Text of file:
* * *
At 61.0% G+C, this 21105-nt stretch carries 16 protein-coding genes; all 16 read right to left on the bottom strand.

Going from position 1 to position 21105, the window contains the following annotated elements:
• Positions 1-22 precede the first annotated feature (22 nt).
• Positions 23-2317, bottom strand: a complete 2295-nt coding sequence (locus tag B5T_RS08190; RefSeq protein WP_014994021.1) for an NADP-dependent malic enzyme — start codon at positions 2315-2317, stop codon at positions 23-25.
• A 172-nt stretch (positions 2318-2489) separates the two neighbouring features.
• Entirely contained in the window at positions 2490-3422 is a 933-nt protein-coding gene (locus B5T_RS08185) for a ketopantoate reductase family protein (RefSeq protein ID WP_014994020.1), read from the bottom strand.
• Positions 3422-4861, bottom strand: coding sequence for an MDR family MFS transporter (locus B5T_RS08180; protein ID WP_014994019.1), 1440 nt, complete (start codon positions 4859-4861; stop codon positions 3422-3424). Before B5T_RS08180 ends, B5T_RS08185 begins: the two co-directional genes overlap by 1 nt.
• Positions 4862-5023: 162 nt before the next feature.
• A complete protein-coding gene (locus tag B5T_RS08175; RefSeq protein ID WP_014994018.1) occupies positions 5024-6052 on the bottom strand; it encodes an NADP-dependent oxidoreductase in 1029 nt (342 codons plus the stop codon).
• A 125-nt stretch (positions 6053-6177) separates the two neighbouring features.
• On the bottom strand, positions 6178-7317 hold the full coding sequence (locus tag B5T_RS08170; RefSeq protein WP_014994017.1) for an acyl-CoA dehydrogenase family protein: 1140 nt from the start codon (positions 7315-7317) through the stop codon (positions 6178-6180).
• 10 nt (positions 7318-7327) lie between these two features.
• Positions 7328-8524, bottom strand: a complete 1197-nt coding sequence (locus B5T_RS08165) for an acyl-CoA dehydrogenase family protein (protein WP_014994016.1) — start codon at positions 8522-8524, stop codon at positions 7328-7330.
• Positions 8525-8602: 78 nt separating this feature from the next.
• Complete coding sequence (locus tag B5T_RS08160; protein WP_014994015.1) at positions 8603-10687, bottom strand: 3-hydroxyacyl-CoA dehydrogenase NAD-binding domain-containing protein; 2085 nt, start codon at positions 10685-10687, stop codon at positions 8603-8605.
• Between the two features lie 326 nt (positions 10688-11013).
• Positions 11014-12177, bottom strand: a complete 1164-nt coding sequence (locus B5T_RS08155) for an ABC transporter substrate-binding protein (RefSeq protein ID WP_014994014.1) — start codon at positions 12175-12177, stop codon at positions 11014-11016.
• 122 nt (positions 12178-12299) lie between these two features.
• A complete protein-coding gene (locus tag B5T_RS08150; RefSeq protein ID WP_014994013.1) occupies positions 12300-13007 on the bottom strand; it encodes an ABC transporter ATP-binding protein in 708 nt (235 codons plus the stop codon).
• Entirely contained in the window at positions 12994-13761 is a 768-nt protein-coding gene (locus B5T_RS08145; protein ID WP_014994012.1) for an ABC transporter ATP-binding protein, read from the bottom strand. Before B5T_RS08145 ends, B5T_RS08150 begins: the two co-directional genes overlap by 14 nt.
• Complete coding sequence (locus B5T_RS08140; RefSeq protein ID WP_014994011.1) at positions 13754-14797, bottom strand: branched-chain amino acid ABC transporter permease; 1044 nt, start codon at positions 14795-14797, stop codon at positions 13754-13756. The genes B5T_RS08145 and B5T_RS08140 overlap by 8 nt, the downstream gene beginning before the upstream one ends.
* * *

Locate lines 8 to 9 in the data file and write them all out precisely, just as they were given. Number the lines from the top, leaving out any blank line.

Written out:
• Positions 4862-5023: 162 nt before the next feature.
• A complete protein-coding gene (locus tag B5T_RS08175; RefSeq protein ID WP_014994018.1) occupies positions 5024-6052 on the bottom strand; it encodes an NADP-dependent oxidoreductase in 1029 nt (342 codons plus the stop codon).